About Me

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No Fixed Abode, Home Counties, United Kingdom
I’m a 51-year-old Aspergic CAD-Monkey. Sardonic, cynical and with the political leanings of a social reformer, I’m also a toy and model figure collector, particularly interested in the history of plastics and plastic toys. Other interests are history, current affairs, modern art, and architecture, gardening and natural history. I love plain chocolate, fireworks and trees but I don’t hug them, I do hug kittens. I hate ignorance, when it can be avoided, so I hate the 'educational' establishment and pity the millions they’ve failed with teaching-to-test and rote 'learning' and I hate the short-sighted stupidity of the entire ruling/industrial elite, with their planet destroying fascism and added “buy-one-get-one-free”. I also have no time for fools and little time for the false crap we're all supposed to pretend we haven't noticed, or the games we're supposed to play.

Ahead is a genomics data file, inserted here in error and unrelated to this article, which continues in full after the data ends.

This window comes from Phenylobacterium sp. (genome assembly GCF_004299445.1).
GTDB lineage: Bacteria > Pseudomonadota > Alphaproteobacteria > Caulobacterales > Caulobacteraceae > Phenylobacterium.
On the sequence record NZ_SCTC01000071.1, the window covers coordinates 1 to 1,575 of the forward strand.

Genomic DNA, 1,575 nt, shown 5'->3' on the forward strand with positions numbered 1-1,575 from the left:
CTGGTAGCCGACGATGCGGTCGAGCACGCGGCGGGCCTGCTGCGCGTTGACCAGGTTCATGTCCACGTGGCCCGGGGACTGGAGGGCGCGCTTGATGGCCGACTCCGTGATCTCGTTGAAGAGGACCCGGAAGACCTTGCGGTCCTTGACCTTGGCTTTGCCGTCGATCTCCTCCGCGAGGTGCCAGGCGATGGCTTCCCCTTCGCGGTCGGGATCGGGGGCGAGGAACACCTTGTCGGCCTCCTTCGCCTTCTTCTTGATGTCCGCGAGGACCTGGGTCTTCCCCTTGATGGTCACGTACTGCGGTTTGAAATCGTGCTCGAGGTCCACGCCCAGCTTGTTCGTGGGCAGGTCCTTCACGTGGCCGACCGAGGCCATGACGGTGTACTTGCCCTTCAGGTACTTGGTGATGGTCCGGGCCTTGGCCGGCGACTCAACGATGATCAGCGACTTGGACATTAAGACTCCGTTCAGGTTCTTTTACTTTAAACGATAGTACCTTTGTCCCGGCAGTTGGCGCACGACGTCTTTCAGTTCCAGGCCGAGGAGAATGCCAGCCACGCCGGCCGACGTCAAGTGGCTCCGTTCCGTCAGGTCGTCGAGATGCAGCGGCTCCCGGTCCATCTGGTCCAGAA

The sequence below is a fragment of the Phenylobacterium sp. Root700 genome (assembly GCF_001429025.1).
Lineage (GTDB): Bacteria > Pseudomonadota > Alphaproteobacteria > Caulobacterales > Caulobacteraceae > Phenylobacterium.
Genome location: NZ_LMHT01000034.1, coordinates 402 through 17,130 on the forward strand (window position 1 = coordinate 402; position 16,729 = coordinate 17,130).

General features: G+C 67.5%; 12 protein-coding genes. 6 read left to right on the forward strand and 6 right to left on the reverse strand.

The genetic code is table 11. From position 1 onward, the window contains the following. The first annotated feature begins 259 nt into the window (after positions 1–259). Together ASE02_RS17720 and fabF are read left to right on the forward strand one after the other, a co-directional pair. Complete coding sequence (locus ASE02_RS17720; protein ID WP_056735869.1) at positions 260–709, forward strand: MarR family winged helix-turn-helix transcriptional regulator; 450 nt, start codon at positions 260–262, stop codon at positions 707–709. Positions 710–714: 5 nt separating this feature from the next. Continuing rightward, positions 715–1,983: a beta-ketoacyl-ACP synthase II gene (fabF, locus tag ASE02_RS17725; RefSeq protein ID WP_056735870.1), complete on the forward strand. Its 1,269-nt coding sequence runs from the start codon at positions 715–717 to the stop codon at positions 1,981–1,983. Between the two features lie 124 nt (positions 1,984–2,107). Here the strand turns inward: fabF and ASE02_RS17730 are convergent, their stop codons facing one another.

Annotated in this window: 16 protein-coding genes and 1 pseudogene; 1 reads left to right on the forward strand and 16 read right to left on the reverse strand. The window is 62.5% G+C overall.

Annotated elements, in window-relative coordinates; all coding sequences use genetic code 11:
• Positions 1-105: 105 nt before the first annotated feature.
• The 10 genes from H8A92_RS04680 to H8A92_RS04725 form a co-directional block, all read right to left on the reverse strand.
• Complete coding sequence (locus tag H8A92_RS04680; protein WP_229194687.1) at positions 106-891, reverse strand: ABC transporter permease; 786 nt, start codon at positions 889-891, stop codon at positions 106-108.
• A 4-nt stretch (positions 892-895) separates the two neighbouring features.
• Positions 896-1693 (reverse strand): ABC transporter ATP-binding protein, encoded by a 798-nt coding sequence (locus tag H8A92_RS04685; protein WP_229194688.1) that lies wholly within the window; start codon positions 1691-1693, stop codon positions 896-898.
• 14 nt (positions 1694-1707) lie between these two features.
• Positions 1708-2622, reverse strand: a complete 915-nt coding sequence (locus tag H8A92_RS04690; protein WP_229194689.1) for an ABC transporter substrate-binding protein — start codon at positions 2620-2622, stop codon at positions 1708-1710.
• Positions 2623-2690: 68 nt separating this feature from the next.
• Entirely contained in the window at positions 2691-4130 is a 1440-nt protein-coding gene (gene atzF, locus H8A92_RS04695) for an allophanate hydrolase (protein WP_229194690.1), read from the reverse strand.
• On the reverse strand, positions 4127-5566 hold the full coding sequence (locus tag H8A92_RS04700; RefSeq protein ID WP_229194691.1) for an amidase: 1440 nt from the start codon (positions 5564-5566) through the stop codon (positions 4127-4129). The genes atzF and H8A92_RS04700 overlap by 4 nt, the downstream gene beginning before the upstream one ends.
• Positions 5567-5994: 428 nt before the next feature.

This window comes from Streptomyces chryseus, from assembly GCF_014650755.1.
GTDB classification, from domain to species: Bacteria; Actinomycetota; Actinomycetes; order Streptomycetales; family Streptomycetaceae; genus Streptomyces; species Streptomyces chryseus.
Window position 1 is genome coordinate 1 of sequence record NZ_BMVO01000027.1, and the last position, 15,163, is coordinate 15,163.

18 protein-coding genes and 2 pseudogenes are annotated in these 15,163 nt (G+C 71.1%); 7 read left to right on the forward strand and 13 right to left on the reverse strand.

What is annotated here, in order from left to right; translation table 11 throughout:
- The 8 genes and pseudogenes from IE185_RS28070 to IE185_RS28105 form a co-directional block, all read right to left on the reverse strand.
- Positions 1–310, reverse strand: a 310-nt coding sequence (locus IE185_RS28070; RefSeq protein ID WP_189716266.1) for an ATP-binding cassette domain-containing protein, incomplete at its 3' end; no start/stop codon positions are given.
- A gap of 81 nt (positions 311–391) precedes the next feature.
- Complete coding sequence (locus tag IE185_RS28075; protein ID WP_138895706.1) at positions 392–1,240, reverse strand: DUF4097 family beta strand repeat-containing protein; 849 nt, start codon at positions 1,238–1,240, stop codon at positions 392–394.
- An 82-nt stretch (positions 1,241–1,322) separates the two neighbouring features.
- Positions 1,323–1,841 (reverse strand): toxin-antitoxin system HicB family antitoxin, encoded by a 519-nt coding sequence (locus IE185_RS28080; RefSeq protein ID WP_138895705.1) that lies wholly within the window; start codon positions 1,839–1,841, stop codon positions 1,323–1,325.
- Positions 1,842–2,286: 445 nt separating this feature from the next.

Monday, September 4, 2017

A is for 'Ancient Siege Machines'

Every time I buy a mixed lot of plastic toy soldiers there seems to be at least one of these in the lot! They must have been one of the best sellers of Britains output and for the longest time.

The publicity graphics changed every couple of years with the images changing from coloured line drawings to photographs as printing techniques improved or got cheaper. The crew are given quite generic helmets in order to allow their use with both ancients and medievals.

Positioned with the Swoppet knights in early catalogues, they gravitated toward the Herald knights and Trojans in the mid 1970's and then went off to the artillery pages.

Looking at them in alphabetical order - the Ballista crew come first! Common/early or longer running colours to the left, later figures to the right. The nose protector rather places them in the 1066-crusades era.

Catapult crew with an unpainted ex-outworker's example in the middle of the lower line-up. Someone (I think in Plastic Warrior years ago) compared all the rock-holders/throwers in the Toy Soldier world once, and there are dozens of them!

Ammunition!

2 comments:

Jan Ferris said...

Good Lord. Look at those boulders, but boys should have been taught that it is not safe to throw stones.

Hugh Walter said...

Sticks & Stones Jan and . . . err . . . rocks!

H